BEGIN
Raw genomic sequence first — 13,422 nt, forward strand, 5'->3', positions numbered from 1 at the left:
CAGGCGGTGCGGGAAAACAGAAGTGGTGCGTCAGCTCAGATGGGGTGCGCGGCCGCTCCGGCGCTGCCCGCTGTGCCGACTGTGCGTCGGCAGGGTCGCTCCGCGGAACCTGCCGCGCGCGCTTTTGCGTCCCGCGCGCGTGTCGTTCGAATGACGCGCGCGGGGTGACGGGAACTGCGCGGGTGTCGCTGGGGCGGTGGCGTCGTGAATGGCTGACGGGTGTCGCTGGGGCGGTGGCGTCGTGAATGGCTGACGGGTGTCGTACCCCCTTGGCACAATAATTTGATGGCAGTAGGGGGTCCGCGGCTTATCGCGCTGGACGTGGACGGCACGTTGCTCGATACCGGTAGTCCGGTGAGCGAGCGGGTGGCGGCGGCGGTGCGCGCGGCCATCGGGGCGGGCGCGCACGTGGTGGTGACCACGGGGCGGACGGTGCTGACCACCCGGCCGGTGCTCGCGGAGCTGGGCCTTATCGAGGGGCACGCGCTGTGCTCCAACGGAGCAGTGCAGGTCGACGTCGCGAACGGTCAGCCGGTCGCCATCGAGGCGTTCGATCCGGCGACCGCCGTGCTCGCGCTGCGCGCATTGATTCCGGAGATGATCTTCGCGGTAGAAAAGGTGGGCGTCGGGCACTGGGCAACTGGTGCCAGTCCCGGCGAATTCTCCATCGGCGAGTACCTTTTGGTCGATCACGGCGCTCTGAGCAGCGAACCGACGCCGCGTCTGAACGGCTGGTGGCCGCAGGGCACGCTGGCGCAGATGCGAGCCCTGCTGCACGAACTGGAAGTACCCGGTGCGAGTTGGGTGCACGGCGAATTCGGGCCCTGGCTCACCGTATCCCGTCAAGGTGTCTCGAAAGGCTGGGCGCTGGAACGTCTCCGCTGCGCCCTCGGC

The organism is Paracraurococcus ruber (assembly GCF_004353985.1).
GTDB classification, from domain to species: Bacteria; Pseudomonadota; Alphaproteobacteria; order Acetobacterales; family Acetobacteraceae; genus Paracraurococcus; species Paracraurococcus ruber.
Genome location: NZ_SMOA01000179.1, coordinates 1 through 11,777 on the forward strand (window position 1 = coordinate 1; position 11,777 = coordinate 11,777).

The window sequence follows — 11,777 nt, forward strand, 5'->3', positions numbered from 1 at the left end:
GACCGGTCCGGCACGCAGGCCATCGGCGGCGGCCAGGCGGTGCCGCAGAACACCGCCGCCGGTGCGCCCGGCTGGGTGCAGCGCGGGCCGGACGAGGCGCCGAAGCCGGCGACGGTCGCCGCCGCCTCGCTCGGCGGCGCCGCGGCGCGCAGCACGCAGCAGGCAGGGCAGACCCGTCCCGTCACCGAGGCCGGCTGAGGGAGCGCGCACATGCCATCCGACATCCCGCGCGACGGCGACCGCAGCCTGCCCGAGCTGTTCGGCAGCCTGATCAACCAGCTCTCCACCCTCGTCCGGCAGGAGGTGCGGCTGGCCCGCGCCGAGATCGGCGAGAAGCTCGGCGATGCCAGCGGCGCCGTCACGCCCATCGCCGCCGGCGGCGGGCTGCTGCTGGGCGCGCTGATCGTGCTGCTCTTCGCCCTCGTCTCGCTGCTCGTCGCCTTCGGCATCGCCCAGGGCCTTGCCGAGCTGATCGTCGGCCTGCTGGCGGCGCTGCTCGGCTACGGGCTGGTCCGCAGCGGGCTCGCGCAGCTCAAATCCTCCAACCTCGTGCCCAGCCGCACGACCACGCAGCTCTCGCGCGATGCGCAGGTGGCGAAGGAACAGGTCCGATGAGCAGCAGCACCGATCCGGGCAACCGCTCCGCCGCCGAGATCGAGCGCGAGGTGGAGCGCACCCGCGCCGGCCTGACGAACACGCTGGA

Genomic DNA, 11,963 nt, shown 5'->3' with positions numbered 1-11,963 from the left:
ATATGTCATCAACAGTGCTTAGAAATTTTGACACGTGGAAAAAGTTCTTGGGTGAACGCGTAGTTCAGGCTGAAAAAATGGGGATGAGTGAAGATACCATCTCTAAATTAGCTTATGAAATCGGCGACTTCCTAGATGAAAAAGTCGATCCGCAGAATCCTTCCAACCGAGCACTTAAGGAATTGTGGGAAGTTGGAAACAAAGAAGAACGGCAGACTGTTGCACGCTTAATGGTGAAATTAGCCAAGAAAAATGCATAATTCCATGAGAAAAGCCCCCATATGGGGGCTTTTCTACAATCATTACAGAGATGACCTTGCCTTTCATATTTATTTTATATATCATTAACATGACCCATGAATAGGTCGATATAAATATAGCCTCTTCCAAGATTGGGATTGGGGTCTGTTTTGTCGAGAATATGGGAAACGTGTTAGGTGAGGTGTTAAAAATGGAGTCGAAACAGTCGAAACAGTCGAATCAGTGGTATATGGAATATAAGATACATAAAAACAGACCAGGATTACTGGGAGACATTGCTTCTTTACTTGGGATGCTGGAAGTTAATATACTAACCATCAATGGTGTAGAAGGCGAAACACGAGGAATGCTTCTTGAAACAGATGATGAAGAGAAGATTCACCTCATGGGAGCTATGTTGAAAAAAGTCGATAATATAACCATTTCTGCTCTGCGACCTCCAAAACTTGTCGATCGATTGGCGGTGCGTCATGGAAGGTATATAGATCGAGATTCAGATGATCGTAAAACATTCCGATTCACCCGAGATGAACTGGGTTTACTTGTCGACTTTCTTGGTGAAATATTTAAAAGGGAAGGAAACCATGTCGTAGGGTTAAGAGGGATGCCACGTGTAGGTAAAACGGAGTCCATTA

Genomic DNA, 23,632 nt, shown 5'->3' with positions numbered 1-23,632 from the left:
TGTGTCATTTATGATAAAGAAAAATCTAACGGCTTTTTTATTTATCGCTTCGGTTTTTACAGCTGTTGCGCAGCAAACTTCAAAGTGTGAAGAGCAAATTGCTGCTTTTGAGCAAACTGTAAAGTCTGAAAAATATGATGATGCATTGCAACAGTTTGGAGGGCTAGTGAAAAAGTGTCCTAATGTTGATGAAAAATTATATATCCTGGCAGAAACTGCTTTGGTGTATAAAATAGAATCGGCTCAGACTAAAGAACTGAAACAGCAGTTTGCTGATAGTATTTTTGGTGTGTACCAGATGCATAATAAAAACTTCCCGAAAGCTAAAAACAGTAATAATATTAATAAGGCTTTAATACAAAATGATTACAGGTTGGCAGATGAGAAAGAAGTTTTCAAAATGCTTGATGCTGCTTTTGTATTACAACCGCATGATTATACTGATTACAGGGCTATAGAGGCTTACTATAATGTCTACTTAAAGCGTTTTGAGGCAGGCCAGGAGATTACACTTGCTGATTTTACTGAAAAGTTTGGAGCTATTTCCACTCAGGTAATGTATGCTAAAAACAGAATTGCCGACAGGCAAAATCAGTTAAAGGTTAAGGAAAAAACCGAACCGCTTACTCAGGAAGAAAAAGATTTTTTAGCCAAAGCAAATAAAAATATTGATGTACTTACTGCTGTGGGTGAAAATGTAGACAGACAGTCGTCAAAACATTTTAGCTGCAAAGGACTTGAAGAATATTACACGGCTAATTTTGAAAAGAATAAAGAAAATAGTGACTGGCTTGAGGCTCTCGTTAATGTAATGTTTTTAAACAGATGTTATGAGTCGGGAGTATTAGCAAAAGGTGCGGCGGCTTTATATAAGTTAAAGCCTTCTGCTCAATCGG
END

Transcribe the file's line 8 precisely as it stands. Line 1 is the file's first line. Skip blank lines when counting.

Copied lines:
Genomic DNA, 11,963 nt, shown 5'->3' with positions numbered 1-11,963 from the left: